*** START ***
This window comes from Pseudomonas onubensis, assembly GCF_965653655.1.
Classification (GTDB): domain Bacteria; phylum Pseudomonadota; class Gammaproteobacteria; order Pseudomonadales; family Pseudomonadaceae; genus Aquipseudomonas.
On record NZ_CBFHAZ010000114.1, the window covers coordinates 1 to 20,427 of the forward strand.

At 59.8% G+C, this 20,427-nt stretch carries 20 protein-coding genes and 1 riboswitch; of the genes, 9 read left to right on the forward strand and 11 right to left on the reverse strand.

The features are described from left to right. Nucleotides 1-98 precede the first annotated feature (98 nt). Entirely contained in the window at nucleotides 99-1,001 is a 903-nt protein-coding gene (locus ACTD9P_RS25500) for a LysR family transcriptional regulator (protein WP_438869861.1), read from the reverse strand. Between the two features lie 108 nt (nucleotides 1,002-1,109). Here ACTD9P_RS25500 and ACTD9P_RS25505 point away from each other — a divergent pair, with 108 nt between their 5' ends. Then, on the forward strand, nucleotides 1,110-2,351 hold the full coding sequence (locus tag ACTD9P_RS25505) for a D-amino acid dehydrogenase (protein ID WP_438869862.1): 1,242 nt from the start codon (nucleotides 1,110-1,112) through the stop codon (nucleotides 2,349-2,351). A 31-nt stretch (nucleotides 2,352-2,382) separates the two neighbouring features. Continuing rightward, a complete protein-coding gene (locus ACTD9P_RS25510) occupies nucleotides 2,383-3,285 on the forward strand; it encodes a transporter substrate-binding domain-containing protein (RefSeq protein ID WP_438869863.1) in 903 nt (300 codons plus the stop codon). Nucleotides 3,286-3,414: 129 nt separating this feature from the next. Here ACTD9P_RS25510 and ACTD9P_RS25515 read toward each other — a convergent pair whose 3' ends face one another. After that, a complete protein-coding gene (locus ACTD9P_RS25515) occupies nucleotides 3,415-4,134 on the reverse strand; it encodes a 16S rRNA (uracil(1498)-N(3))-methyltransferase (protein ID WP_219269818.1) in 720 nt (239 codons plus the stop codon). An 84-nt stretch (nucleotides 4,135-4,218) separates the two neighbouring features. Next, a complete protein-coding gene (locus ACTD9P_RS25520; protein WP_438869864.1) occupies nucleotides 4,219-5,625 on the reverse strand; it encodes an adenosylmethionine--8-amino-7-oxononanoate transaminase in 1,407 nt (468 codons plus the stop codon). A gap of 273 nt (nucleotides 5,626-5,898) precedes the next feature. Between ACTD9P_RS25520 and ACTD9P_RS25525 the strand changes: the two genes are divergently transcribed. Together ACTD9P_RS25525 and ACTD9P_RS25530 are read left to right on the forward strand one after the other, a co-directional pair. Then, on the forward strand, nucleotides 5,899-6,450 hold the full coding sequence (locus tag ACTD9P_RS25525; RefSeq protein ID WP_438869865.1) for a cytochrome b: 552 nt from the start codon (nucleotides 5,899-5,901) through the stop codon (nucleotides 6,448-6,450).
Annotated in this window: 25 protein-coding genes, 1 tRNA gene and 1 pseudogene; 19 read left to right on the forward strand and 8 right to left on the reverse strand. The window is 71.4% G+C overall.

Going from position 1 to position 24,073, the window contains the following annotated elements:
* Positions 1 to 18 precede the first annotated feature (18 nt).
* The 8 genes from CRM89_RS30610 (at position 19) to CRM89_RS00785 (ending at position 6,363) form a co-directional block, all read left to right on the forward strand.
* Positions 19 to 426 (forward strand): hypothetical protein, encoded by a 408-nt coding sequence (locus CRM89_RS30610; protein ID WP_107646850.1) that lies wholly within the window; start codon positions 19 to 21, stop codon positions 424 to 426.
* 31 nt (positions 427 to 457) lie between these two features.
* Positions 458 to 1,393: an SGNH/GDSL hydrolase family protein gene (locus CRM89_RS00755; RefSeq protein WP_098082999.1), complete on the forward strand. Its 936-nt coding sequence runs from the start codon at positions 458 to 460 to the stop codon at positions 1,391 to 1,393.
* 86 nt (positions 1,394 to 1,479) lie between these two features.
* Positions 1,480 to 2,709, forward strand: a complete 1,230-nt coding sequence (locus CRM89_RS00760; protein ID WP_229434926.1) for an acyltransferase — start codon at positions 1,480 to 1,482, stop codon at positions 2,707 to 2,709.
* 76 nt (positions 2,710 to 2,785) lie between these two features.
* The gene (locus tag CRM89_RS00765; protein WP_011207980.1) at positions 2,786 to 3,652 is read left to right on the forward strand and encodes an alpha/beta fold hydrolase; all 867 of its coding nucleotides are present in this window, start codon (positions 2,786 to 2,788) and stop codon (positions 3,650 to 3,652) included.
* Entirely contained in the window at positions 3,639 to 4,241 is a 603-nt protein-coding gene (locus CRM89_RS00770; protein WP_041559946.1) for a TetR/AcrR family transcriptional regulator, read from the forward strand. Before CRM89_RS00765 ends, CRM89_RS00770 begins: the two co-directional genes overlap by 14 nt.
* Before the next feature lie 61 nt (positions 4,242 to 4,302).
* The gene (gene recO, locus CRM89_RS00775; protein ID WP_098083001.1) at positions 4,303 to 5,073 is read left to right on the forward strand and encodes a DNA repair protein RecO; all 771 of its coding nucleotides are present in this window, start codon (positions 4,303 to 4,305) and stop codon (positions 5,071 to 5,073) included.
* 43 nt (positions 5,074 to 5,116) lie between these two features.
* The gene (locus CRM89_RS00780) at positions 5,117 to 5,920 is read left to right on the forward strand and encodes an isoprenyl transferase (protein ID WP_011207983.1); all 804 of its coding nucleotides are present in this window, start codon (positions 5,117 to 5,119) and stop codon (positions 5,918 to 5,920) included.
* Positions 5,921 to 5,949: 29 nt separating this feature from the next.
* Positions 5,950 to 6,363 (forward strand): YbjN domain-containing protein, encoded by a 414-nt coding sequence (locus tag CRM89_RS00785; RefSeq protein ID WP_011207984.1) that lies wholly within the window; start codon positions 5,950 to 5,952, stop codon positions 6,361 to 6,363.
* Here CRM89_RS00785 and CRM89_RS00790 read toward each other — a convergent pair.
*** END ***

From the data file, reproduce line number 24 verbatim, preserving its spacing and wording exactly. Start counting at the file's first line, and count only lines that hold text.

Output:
* Here CRM89_RS00785 and CRM89_RS00790 read toward each other — a convergent pair.